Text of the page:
Yet another solution is known from Document EP-A-0 256 438 which implements a thin metal sheet 17 that deforms under the effect of pulses 23 caused by the shockwaves. According to that solution, the deformation 29 of the metal sheet 17 caused by the shockwaves is detected optically. It therefore relates to a method of measurement which is totally different.
The object of the present invention is to solve the new technical problem consisting in providing a solution for a shockwave detector using a piezoelectric detector sheet, e.g. of the PVDF type, which is electrically insulated from the sound wave propagation medium, and in particular the shockwave propagation medium, by an electrically insulating protective layer which is hardly detachable or virtually non-detachable from the piezoelectric sheet.
Another object of the present invention is to solve this new technical problem by providing a solution which is particularly simple, and which implements a method that is simple, cheap, and usable on an industrial scale.
Another object of the present invention is to solve these new technical problems by means of a solution which makes it possible to obtain high degree of reproducibility in the qualities and the capacities of the detectors.
For the first time, the present invention solves the above-specified problems simultaneously, and in a manner which is satisfactory and usable on an industrial scale.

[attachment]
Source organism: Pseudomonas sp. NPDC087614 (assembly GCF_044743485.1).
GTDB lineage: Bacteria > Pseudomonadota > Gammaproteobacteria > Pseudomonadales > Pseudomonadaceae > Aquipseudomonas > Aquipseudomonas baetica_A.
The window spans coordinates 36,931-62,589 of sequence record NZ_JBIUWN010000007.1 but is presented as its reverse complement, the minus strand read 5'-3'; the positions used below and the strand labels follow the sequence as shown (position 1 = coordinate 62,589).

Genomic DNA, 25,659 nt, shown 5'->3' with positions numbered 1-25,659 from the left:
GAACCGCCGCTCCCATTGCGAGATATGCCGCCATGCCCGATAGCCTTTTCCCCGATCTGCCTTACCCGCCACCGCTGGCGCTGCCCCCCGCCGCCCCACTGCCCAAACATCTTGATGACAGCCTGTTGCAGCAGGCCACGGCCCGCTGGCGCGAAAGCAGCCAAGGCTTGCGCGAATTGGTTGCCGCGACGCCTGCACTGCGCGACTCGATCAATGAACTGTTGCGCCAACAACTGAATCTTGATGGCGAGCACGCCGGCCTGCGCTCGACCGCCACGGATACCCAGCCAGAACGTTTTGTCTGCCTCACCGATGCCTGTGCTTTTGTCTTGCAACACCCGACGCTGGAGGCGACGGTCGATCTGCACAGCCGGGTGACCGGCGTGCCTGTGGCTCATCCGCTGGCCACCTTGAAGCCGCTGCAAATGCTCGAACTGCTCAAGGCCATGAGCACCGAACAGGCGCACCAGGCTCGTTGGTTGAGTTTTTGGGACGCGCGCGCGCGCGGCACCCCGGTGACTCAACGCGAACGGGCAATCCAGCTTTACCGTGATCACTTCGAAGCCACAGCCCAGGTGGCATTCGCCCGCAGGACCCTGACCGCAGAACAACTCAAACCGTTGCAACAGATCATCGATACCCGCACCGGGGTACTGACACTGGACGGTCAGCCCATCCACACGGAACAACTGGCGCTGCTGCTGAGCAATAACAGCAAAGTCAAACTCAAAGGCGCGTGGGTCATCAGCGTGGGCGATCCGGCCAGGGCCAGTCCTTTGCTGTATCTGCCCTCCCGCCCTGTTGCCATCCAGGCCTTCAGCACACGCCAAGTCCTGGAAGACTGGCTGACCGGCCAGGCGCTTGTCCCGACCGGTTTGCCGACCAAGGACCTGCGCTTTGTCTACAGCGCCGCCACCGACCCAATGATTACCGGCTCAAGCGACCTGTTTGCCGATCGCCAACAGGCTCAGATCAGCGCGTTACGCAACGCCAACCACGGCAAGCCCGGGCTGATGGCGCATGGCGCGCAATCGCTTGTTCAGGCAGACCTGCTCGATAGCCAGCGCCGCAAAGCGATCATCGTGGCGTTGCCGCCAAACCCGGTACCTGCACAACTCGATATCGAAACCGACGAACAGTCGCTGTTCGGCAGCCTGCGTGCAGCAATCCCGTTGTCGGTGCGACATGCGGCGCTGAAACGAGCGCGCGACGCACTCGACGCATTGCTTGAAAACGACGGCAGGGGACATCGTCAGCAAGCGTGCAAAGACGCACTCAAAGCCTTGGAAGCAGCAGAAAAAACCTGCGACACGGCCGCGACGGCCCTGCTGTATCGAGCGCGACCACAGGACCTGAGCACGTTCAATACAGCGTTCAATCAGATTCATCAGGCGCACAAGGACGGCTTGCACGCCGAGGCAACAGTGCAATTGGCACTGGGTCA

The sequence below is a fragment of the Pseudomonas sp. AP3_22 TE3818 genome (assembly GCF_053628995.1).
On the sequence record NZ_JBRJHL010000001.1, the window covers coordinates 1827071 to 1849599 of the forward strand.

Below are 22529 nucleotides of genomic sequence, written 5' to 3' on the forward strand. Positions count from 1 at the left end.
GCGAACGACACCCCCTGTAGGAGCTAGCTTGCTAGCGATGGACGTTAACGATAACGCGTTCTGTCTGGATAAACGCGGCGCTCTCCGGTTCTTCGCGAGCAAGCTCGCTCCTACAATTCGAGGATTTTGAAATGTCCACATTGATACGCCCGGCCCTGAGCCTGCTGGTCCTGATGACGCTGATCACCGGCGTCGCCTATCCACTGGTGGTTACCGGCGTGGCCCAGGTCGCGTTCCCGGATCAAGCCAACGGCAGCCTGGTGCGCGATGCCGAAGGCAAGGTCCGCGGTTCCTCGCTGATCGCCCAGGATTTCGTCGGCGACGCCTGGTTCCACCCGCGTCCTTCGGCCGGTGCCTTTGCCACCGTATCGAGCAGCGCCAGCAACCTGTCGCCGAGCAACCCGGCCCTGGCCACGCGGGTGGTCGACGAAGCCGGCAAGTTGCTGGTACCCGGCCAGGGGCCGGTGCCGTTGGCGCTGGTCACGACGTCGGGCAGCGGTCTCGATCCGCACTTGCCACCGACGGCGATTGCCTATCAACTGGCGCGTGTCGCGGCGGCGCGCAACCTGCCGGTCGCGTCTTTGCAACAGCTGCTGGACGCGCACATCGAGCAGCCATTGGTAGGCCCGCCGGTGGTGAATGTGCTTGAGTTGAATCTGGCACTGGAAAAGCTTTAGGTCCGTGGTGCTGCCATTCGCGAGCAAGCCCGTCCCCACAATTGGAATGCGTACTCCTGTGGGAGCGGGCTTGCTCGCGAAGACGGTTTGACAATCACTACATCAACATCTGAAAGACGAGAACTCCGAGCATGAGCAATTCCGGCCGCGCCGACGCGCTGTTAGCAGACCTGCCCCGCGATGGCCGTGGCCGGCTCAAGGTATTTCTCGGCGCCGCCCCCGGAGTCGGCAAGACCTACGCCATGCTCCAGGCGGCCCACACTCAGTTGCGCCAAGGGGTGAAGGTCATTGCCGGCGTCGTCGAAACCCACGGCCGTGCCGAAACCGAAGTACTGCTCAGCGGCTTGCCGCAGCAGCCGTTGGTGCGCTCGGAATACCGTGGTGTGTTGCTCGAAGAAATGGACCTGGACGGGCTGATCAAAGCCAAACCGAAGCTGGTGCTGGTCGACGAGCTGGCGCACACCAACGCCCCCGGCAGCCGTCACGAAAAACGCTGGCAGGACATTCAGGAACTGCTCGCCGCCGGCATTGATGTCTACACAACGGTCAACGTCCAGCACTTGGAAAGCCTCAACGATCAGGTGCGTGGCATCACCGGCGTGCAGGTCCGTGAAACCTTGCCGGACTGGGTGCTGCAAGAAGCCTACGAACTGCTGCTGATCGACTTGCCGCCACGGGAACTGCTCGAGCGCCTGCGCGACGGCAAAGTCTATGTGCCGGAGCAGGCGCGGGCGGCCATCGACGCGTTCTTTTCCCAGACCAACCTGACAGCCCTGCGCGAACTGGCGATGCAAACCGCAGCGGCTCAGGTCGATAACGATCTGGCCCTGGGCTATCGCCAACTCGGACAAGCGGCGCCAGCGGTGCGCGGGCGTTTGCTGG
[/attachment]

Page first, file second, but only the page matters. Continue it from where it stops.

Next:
Thus, in a first aspect, the present invention provides a method for manufacturing an acoustic sensor of sound waves, in particular shockwaves, propagating in a propagation medium surrounding the sensor, for measuring the mechanical pressure of said waves of the type consisting in using a sensitive element having a piezoelectric sheet, in particular a PVDF sheet, mounted on a support and electrically connected to electrodes connected by electrical conductors to a measurement device, characterized in that the assembly constituted by the piezoelectric sheet and its support is coated with a one-piece polymerizable coating layer which is electrically insulating, such that the portion of the coating overlying the piezoelectric sheet constitutes an electrically-insulating protective layer which is rendered non-detachable or essentially non-detachable from the piezoelectric sheet.
Advantageously, a piezoelectric sheet is used having a surface which is small relative to the areas involved during molding of the coating layer.
According to a particularly advantageous embodiment, the support used is substantially cylindrical in shape, with one end of the cylinder serving as a support face for the piezoelectric sheet, which sheet is large enough in size to overlap around the sides of cylinder.
According to another preferred characteristic, the diameter of the support cylinder of the piezo-electric sheet is smaller than the final diameter of the sensor so that by filling the space around the cylindrical support of the piezoelectric sheet and the space over the sheet, a one-piece protective layer is created for the sheet, which layer also serves to definitively fix the sheet on the support, in particular by virtue of its very large surface of contact with the support cylinder.